Punisher in other media: Wikis


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Adaptations of the Punisher in other media
Created by Gerry Conway
Ross Andru
John Romita, Sr.
Original source Comics published by Marvel Comics
First appearance The Amazing Spider-Man #129 (February 1974)
Films and television
Film(s) The Punisher (1989)
The Punisher (2004)
Punisher: War Zone (2008)
Video game(s) The Punisher (1993)
The Punisher (2005)

The comic book character the Punisher has appeared in many types of media. Since his first appearance in 1974, he has appeared in television, movies, and video games each on multiple occasions, and his name, symbol, and image have appeared on products and merchandise.



The Punisher in Spider-Man: The Animated Series.
  • Punisher made three appearances in the 1990s Spider-Man: The Animated Series, voiced by John Beck. He first appears in the seventh and eighth episodes of the second season, and later appears in the eighth episode of season four. Due to the requirements for children's programming, Punisher was restricted to using non-lethal weapons which took the form of concussion blast energy weapons or gimmick guns such as electrified net launchers.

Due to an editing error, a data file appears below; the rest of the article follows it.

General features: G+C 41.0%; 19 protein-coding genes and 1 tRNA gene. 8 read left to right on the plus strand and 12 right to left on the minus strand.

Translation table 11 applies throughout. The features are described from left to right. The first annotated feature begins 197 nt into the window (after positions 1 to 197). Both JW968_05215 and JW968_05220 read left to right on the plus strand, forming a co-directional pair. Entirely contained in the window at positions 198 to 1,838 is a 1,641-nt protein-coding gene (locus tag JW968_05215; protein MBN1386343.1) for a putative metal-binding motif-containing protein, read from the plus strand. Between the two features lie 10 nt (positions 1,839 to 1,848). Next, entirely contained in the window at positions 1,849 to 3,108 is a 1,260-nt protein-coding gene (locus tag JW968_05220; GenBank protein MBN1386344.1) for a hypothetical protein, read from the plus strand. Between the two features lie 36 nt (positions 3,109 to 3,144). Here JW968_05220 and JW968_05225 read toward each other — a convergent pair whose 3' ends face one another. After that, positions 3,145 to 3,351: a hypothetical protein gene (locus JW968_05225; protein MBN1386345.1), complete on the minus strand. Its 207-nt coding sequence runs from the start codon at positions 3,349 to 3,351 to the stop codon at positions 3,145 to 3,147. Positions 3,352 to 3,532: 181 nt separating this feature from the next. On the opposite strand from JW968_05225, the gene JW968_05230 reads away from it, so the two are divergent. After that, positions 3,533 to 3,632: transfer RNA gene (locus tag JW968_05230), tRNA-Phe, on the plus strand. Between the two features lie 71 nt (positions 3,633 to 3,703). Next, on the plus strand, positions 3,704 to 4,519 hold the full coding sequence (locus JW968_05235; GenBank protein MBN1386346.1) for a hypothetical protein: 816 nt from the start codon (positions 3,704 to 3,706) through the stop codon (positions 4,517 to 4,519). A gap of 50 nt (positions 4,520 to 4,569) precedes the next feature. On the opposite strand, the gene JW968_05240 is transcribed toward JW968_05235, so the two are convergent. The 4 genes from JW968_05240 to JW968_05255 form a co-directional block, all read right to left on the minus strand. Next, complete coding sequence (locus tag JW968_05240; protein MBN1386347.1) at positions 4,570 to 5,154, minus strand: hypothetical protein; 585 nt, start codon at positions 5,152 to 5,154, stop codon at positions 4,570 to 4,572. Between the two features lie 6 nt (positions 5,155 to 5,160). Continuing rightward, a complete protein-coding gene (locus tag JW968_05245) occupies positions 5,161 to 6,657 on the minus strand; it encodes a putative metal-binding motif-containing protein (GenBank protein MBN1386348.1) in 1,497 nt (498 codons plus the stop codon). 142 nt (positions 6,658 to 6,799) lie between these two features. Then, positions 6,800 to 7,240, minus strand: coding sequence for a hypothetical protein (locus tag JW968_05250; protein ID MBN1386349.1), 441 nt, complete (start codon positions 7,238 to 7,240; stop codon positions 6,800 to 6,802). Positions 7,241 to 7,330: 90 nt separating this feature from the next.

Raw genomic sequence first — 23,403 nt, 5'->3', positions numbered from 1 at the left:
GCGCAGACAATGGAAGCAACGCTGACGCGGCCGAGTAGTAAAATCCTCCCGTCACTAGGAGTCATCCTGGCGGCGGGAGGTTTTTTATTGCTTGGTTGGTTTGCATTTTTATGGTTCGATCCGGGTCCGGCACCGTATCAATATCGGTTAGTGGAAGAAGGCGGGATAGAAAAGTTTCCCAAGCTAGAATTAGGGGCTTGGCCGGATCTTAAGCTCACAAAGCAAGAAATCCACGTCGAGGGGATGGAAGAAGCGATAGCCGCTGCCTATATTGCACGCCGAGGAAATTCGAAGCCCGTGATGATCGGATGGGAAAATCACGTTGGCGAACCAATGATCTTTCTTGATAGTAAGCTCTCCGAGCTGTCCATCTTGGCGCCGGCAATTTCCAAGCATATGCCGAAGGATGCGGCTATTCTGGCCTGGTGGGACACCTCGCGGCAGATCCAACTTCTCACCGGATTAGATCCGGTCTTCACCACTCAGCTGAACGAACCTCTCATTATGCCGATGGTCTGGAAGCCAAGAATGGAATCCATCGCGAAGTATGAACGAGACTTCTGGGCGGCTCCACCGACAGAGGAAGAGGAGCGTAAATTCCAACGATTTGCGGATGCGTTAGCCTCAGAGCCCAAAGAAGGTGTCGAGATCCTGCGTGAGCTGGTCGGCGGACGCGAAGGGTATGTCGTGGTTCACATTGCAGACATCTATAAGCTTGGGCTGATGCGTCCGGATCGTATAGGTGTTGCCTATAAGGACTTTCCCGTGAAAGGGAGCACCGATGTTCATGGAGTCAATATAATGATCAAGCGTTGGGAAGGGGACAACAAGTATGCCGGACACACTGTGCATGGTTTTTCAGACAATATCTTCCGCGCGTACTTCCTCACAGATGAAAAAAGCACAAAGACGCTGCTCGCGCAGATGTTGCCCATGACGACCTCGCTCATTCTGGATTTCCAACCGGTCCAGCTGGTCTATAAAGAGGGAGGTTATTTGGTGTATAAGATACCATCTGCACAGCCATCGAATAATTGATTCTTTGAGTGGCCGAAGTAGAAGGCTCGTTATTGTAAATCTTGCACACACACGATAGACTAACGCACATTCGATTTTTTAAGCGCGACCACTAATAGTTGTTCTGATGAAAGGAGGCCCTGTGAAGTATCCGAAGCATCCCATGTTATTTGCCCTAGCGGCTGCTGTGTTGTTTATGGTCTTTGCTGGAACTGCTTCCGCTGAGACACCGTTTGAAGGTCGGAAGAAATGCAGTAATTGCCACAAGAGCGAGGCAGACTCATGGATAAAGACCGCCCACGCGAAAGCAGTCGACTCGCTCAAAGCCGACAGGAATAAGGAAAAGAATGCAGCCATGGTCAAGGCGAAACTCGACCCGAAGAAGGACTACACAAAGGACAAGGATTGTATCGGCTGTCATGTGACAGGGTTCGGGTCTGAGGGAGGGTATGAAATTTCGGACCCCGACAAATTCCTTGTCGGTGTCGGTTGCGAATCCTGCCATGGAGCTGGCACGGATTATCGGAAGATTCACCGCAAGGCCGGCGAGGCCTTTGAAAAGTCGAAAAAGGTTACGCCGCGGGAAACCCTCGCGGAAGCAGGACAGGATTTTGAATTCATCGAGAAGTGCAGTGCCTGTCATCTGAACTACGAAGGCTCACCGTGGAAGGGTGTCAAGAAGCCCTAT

• In the 1992 X-Men TV series episode "Days of Future Past part 1", two children are seen holding a video game cartridge called Assassin, with the Punisher on the cover of the video game. The game was produced by "Marbles", an obvious play on "Marvel". A robot duplicate of the Punisher also appeared in the season two episode entitled "Mojovision", attacking Wolverine and Jean Grey.[1]
  • The Punisher appears in the The Super Hero Squad Show episode "Night in the Sanctorum" he appears in his van where he is letting the Squad stay over until they can find a new place to stay. During his appearance he creeps out the squad with a speech about how criminals are like "brussels sprouts" and innocent people are like "macaroni and cheese", and how the sprouts ruin the whole meal. He kicks the squad out when they accidentally set off his weapons, causing them all to discharge inside the van (during which he didn't even flinch while everyone was panicking). He's voiced by Ray Stevenson.[2]